The above procedure can b e undertaken using a seriestype solution or i t c an b e carried out numerically. A s imple computer program PIPETEM that implements t he procedure is available as discussed i n t he Preface. Alternatively, the procedure c an b e carried' o ut using·a spreadsheet. I f the solution procedure is carried through as outlined above, the following i s obtained for fully deveioped laminar flow through a pipe with constant wall temper. ature:
N UD
= 3.658
(4.48)
This is some 16% lower than t he Nusselt n umber f or flow with a constant wall h eat transfer rate.
E XAMPLE 4 .2. A device is cooled by clamping an aIuminum block to i t and passing . cooling air through smaIl diameter holes in this block. The length of the block in the flow direction is fixed by practicaI consideration and the block can be assumed to b e at a uniform temperature of Tw ' The air enters the holes in the block a ta known temperature o f To and the totaI mass flow rate of air through the holes i n the block, AI, is fixed. Investigate the effect o f the number of holes on the heat transfer rate from the block to the air passing through it. Assume that the flow in the cooling holes' is laminar and fully developed.
Solution!.. The flow situation being considered is shown in Fig. E4.2. I f n is the number o f holes and D is the diameter o f the holes .then the mass flow rate through each channel is given by:
m =n
.
AI
( i)
I f Tm is the mean bulk temperature at any point in a flow channel then the rate o f change o f Tm with respect to distance z aIong ~e:~uct is ~ven b y applying an energy
H oles=n
FIGURE E4.2 .
168 Introduction to Convective Heat Transfer Analysis balance by:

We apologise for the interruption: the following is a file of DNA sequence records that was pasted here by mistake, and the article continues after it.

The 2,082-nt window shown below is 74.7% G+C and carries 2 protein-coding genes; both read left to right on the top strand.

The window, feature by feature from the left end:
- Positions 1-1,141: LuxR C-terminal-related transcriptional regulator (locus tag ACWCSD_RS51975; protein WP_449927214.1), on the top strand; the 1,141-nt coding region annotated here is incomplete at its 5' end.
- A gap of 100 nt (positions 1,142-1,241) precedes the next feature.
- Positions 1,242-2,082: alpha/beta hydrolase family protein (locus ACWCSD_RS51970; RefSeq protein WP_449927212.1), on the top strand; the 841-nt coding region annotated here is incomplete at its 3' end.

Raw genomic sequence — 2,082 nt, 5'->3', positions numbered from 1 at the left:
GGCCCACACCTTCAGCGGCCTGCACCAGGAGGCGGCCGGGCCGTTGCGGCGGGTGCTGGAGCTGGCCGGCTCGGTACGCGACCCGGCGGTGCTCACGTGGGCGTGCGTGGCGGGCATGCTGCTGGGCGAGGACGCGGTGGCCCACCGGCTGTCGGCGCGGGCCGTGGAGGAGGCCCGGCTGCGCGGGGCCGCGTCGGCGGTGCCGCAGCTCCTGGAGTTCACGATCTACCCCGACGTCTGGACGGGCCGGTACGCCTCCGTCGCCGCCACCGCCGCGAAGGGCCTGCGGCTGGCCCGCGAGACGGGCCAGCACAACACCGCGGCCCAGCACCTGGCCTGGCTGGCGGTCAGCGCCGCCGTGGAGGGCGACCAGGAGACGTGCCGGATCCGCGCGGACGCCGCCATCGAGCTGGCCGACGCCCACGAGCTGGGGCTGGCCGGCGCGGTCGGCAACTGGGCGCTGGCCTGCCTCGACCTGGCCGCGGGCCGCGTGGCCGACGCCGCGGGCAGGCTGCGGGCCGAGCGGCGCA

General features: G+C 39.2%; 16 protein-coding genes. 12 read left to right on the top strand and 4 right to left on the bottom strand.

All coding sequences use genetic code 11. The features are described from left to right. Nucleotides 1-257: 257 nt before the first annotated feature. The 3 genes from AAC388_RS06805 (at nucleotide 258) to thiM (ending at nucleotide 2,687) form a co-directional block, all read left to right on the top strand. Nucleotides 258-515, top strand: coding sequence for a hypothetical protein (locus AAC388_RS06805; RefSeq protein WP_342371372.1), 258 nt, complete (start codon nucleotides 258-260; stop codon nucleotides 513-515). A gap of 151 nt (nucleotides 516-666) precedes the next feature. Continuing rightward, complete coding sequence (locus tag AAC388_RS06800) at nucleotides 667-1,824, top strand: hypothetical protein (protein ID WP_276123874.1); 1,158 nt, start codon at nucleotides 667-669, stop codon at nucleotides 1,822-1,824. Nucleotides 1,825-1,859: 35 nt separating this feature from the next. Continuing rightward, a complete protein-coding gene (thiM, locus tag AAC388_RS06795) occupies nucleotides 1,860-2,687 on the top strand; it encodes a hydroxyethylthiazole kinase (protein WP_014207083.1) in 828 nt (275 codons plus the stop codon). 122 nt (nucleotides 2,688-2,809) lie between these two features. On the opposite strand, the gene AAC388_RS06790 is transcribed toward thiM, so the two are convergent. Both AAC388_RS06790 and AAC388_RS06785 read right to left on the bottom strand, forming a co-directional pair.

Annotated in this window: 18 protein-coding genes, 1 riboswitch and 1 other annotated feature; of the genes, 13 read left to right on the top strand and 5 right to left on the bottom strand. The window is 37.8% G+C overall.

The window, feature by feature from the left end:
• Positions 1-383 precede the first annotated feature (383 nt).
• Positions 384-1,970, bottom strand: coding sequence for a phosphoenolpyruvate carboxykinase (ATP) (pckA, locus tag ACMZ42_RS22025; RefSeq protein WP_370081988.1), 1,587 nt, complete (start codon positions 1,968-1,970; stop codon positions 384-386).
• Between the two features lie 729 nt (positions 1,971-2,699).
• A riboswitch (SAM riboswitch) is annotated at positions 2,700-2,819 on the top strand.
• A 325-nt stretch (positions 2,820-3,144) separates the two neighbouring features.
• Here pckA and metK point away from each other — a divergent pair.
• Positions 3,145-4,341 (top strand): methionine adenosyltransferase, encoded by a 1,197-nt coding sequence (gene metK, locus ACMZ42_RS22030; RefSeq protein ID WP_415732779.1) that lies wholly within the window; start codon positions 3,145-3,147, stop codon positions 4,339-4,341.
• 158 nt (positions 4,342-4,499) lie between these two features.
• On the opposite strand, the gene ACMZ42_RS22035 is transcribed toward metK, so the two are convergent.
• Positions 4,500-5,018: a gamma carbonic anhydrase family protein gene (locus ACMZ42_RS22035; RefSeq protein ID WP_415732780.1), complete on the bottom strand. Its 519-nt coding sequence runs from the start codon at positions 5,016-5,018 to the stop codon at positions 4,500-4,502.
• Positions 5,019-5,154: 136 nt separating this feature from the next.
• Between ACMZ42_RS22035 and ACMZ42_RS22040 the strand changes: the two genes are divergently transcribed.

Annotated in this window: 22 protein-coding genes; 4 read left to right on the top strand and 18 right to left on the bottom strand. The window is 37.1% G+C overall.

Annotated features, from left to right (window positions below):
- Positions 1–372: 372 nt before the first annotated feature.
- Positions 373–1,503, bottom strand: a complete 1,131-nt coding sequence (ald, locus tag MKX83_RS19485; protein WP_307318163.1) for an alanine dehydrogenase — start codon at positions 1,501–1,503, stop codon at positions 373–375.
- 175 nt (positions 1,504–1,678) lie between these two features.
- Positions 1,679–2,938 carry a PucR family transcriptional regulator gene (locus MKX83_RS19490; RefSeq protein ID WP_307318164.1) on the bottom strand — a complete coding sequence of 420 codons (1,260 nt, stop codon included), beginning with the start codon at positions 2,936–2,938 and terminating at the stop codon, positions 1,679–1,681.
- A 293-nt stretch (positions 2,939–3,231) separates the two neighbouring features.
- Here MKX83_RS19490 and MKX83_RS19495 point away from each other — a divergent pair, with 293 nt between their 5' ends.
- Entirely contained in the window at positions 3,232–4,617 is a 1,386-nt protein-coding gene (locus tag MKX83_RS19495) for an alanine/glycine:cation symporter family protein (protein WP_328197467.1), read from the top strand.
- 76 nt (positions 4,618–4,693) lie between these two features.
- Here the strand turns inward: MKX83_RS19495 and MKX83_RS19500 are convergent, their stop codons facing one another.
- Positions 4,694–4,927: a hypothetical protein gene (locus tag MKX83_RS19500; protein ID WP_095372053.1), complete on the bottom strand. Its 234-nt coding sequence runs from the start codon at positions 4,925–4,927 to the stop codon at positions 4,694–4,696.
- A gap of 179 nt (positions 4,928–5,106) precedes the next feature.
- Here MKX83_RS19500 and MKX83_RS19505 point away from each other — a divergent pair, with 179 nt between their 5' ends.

mcp d J:
= h7rD(Tw  Tm)
( ii)
cp being the specific heat of the air and h the heat transfer coefficient. Because the flow is being assumed to be laminar and fully developed with a uniform wall temperature, Eq. (4.48) gives:
N UD =
T=
hD
3.658
i.e.:
k h = 3.658 D
Substituting this into Eq. ( ii) and using Eq. ( i) gives on rearrangement:
=
3. 658k1Tn
Mc p
=
.
which can be written because Tw is constant as:
(T. ~ T )  d (Tw  Tm) w mZ
1
d
 11.81.M~
kn
At the inlet t o the block T m the mean temperature at exit:
= To, so Integrating the above equation gives, i f Tme is
( iii)
Tw  Tme = e  U .81(knlMCp)L. T w' To
where L is the length of the block. I f the following is defined:
L* =
~nL
M cp
then Eq. (iiz) c an be written as:
Tw  Tme = e ... ll.81Lo T wTo
(iii)
. Now the heat transfer rate to the air as it flows through the block is given by:
Q = MCp(Tme  To)
= MCp[(Tw 
To)  (Tw  Tme)]
i.e., using Eq. ( iil):
( iv)
.
,
I f the block was infinitely long the air would b e heated to .the wall temperature, i.e., Tme would equal t w ' Therefore, the maximum possible heat transfer rate is:. Qmax = MCp(Tw  To)
Hence:
/
~
Qmax
= 1 ~ e  ll.811:
.
CHAPTER
4: Internal Laminar Flows
169
This equation shows that as L* tends to infinity, QIQrnax tends to 1, and that the larger L* the closer Q is to Qmax. Consider the definition of C , i.e.: L* = n
Mc p
This shows that L * is proportional to the number o f holes, n. Therefore, a design that involves a large number o f holes will produce the highest heat transfer rate. Consider a design that will give: Q = 0.95Qmax
I t will be seen from Eq. (iv) t hat this requires:
~L
1  e ll .81 L* = 0.95
i.e.:
L*
= 0.2537
Hence, using the definition o f L*:
kL n .Mc p
i.e.:
=
0.2537
n  0.2537 k L
_
Mc p
4.3
F ULLY D EVELOPED L AMINAR F LOW I N A P LANE D UCT
F ully d eveloped flow in a v ery w ide d uct i s c onsidered i n this section, the flow situation considered being s hown i n Fig. 4.5. B ecause t he d uct i s w ide, changes i n t he flow properties i n t he xdirection a re n egligible, i.e., flow between t wo l arge p arallel p lates i s e ffectively b eing c onsidered. T he a nalysis is, o f course, similar to t hat a dopted i n d ealing with p ipe flow.